I’ve read the first two books of the Singularity series so far and am looking forward to reading the rest. Avogadro Corp deals with a singular A.I. and its birth, development, and interactions with its creator, while A.I. Apocalypse deals with the development of multiple Artificial Intelligences and the formation of an A.I. culture. I particularly enjoyed the descriptions of the communications between the different A.I.s and the thought processes of the A.I.s while they are dealing with humans.

If you enjoy realistic science fiction, and are interested in Artificial Intelligence, I highly recommend checking out this author and his Singularity series.

Indie Authors – Jay Bell

Something Like … series by Jay Bell

I wasn’t really planning to do reviews on my blog, but a post by Only Fragments about growing up queer at a time when there was little queer representation in media got me to thinking how important it is to continue to share the love and spread the word, even though the world looks much different today than it did when I was a kid.

It’s particularly gratifying to support indie writers, such as Jay Bell. His books have not only won awards, but his book Something Like Summer has even been made into a movie – which is something pretty impressive for an indie writer, especially one who writes about LGBT characters. I also feel a certain kinship with him, since he married a German and lived in Germany as an ex-pat for several years.

I’ve read the first three books of his Something Like … series so far: Something Like Summer, Something Like Winter, and Something Like Autumn, and have been enjoying it very much.  Each book is written from the perspective of a different character, and the first three all follow the same core story. Although each book could probably stand alone, I strongly suggest reading them in order to get the full effect because the story gains depth and layers as you read it from differing viewpoints.

Romantic relationships are central to the books, but I wouldn’t necessarily call them romances, since the story goes beyond the romance part and follows the lives of the characters for several years as they grow up and settle into adult life. They fall in love (with more than one person), have friendships, work on careers, deal with bad relationships, interact with family, and handle grief and loss. The books are not perfect, but I was engaged enough with the characters to look past a couple of plot sins in the first book, and the writing gets better in the next books. I honestly would have ended the main story line a lot differently, but of course every writer is different, otherwise every story would turn out the same, and how boring would that be?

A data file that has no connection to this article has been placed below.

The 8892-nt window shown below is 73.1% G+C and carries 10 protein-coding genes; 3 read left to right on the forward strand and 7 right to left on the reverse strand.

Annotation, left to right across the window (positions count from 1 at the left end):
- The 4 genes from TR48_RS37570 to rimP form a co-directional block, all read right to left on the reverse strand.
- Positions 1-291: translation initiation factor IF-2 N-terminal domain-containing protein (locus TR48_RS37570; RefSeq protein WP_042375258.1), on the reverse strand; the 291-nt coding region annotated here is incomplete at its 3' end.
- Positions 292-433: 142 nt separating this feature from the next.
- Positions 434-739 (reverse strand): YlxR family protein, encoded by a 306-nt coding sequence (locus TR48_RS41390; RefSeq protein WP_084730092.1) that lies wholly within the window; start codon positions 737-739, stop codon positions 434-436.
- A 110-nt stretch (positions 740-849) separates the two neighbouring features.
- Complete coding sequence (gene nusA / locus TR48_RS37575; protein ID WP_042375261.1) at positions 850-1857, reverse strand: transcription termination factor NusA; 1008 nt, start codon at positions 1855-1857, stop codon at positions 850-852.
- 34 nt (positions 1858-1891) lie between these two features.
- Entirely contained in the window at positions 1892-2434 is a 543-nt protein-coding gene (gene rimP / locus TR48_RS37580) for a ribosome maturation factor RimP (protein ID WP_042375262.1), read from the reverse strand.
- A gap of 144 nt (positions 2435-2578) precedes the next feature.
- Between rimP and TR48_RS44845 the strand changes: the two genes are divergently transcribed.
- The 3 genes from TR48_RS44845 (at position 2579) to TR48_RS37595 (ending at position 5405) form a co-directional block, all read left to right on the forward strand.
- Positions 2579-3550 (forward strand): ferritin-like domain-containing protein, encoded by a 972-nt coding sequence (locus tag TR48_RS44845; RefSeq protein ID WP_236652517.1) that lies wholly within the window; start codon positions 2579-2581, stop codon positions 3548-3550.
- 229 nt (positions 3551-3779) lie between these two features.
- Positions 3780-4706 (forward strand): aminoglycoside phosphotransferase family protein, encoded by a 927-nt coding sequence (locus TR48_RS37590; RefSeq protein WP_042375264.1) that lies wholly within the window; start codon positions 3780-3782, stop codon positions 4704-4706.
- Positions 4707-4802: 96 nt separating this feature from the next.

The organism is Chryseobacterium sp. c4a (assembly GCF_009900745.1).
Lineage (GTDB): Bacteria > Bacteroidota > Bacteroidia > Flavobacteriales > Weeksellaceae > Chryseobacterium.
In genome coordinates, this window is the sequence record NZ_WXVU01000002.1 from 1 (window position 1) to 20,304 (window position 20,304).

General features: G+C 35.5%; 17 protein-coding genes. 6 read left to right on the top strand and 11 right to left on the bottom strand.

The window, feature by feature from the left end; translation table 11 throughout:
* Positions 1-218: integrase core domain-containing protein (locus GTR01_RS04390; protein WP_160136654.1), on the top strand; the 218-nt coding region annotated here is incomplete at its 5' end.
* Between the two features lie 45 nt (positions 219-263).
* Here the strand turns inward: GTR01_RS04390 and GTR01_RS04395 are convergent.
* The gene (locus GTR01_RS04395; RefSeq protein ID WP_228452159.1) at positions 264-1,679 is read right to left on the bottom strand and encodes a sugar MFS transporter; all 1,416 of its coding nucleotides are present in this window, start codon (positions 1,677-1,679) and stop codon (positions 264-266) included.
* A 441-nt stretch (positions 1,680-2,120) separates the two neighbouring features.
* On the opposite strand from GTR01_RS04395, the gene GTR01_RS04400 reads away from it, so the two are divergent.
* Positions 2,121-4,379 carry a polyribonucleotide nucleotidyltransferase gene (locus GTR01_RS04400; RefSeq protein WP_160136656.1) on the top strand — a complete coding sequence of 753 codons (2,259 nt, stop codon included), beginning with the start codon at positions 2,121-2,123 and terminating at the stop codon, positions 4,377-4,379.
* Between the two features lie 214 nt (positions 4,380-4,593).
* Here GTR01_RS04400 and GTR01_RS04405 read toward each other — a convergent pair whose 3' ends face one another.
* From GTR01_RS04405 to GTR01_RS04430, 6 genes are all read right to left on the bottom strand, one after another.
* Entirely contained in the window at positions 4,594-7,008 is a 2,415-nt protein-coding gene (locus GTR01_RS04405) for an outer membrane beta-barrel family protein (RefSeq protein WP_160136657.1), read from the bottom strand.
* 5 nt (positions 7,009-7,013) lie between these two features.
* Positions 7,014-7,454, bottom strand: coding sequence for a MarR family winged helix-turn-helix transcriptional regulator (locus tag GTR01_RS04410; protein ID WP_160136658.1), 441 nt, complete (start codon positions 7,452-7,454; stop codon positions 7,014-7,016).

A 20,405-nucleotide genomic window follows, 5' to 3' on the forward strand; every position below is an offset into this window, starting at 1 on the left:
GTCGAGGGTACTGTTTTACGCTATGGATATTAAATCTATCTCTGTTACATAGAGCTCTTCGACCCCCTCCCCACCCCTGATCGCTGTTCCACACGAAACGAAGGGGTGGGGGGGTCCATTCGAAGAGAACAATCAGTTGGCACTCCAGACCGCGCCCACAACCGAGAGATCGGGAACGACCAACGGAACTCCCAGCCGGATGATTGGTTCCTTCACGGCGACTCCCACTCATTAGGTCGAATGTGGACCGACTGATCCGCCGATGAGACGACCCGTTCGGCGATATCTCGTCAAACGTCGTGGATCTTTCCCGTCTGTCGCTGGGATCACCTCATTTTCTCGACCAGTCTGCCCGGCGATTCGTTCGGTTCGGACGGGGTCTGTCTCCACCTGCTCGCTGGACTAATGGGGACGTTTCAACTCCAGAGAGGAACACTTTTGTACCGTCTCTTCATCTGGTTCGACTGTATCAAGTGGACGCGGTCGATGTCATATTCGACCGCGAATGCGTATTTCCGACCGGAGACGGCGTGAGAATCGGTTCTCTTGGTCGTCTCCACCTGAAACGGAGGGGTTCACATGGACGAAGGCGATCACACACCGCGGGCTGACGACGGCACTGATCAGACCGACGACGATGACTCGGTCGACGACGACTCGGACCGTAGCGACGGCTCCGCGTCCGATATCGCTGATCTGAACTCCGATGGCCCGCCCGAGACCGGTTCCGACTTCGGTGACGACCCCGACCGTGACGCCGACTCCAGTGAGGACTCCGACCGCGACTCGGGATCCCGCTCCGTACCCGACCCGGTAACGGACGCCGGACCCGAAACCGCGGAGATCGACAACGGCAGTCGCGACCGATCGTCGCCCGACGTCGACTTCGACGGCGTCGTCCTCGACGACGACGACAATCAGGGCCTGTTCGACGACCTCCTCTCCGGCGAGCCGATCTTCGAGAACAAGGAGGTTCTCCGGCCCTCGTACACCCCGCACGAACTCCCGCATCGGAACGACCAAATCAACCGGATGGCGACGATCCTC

Jay Bell’s characters are real and sympathetic each in his own way, even the ones who were ethically challenged (at least to an old romantic like myself who has been around the block a few too many times). The main characters are gay and bisexual men, but I found many of the themes applicable to relationships in general, since they’re not just about hiding in the closet or coming out. I particularly enjoyed the character of Jace, who was featured as a romantic partner in the first two books and is the main character of the third, Something like Autumn. His character is one of the highlights of the series, even though he gets shortchanged in the broader story, because he’s one of those rare characters in romance fiction (and, unfortunately, in real life) who knows what it takes to make a relationship really work: the central understanding that the relationship isn’t all about him, but also the well-being and happiness of his partner.

Be forewarned – these books tend to the dramatic and are very emotional, so if you’re not into that kind of thing, they probably won’t be your cup of tea. On the other hand, if you enjoy a good cry and emotionally engaging characters, they’re definitely worth a read. Jace’s book in particular reduced me to a puddle of miserable tears, even though I knew how his story ended from the previous books. If you’re the emotional type, and want to avoid having to make excuses about “allergies making your eyes hurt”, it’s better read it in private (not on the subway, like I did. So embarrassing.)